^By DARA AKIKO TOM= ^Associated Press Writer=
LOS ANGELES (AP) No one has ever carried out a deadly act of biological terrorism in the United States, but experts warn that it may just be a matter of time.
The Internet and self-published books abound with information on how to grow and distribute biological toxins, making it relatively easy for anyone with a grudge to injure or kill.
``We've been very lucky so far. We should be very worried,'' said Jonathan Aronson, a professor of international relations at the University of Southern California and an expert on terrorism.
``We already have a delivery system for delivering these things called (express mail),'' he said. ``We can whip this stuff up much more easily than a lot of people are comfortable with.''
Two men were charged in Nevada on Thursday with possessing the deadly germ, believed to be anthrax, for use as a weapon. The FBI said one bragged he had enough to ``wipe out the city'' and last year laid out a plan for a biological attack on New York City subways.
Maurice Eisenstein is security and weapons of mass destruction consultant for the think-tank Rand Corp. He said it is relatively easy to obtain a sample of a deadly bacteria from a laboratory and grow it at home. Many self-published books and the Internet provide information on how to grow and distribute the material, he said.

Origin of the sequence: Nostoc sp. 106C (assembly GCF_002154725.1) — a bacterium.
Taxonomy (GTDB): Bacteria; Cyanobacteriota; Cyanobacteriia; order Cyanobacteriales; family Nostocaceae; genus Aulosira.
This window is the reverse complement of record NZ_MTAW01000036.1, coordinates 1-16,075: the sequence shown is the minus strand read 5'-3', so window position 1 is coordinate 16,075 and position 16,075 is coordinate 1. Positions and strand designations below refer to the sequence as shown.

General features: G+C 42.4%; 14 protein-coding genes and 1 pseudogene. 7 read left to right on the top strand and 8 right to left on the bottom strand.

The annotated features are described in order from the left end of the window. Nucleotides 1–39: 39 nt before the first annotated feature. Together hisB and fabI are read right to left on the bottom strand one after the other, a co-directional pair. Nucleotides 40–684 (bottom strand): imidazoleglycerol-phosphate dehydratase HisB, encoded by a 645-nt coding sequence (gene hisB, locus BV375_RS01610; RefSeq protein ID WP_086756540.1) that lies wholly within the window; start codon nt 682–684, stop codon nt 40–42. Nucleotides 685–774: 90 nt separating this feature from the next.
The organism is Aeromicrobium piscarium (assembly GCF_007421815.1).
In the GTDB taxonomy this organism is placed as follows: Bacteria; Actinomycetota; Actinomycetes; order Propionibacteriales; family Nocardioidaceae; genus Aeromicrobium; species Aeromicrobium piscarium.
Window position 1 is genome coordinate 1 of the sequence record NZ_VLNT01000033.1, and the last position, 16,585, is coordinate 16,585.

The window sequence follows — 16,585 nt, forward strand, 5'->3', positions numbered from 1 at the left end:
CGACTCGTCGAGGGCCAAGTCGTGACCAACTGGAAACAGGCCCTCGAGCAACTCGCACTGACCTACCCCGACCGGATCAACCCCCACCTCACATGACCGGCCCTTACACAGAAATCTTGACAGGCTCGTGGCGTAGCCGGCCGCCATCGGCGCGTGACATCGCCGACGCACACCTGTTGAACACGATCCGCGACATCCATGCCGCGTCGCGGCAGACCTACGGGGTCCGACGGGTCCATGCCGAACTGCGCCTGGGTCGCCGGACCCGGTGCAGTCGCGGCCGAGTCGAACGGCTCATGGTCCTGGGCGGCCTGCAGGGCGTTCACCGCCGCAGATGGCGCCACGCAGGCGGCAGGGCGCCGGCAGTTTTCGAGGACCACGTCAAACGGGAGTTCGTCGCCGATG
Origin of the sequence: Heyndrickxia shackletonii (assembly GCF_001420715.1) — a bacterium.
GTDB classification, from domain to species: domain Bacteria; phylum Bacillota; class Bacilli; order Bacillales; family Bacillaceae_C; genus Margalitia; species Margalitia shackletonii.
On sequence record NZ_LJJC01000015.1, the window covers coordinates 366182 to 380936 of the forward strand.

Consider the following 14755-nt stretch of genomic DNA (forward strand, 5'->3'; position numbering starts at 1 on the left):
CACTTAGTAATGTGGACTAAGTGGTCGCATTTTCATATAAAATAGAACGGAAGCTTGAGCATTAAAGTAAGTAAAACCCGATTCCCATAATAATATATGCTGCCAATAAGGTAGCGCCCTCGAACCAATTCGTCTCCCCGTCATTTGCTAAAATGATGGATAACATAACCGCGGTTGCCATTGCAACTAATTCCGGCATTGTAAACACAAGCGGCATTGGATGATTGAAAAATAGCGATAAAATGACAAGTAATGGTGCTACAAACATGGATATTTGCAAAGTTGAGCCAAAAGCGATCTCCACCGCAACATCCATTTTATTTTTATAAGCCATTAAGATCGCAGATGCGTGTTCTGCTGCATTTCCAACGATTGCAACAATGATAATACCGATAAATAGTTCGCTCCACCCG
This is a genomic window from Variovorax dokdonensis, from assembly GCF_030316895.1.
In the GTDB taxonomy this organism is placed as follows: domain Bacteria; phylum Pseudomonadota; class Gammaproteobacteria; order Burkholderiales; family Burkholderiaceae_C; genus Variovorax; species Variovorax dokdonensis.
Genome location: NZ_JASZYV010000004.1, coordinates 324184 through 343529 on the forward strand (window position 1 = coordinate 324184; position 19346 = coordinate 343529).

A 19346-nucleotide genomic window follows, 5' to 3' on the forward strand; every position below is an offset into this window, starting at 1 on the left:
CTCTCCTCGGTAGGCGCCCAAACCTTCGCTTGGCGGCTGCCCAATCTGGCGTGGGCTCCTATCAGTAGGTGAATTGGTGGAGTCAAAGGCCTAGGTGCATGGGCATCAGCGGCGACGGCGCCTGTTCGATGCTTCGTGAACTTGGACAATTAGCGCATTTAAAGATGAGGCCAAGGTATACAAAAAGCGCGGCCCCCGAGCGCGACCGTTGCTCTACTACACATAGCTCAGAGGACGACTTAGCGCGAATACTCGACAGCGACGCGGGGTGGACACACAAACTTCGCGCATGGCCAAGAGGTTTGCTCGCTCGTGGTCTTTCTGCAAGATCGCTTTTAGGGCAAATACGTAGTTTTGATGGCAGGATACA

Hate groups such as the Aryan Nations known for violence against the federal government are more likely to use a biological weapon, he said.
``If they had vial of this stuff and knew how to use it you could easily do what they did in Oklahoma City, without explosives,'' he said.
Los Angeles County Sheriff Sherman Block, head of emergency operations for the nation's most populous county, said there were several multi-agency teams in place in Los Angeles that train for possible biological attacks.
Yet he admitted that the public isn't well educated on how to respond in case of such attacks.
``This country has never been conditioned to deal with this type of situation,'' Block said.
While several experts agreed there's no reason to panic or stockpile gas masks, some questioned whether Americans might have to give up some civil liberties in order to stay safe.
Tom Preston, president of Preston International, a Versailles, Ky.-based company that helps organizations prepare and respond to terrorism and workplace violence, said federal law enforcement agencies have recently beefed up their counter-terrorism units.
``It is a point well made that they consider it more of a threat than in the past,'' Preston said. He estimates militia and hate groups have doubled in size in the last two years.
Combating terrorism, he said, may mean that citizens will undergo more scrutiny in public places searches at the airport, sporting events or concerts, even random stops on the street.
``We will have to be a little more paient at times to ensure our own internal security,'' Preston said. ``Expect a little inconvenience and not to be so pampered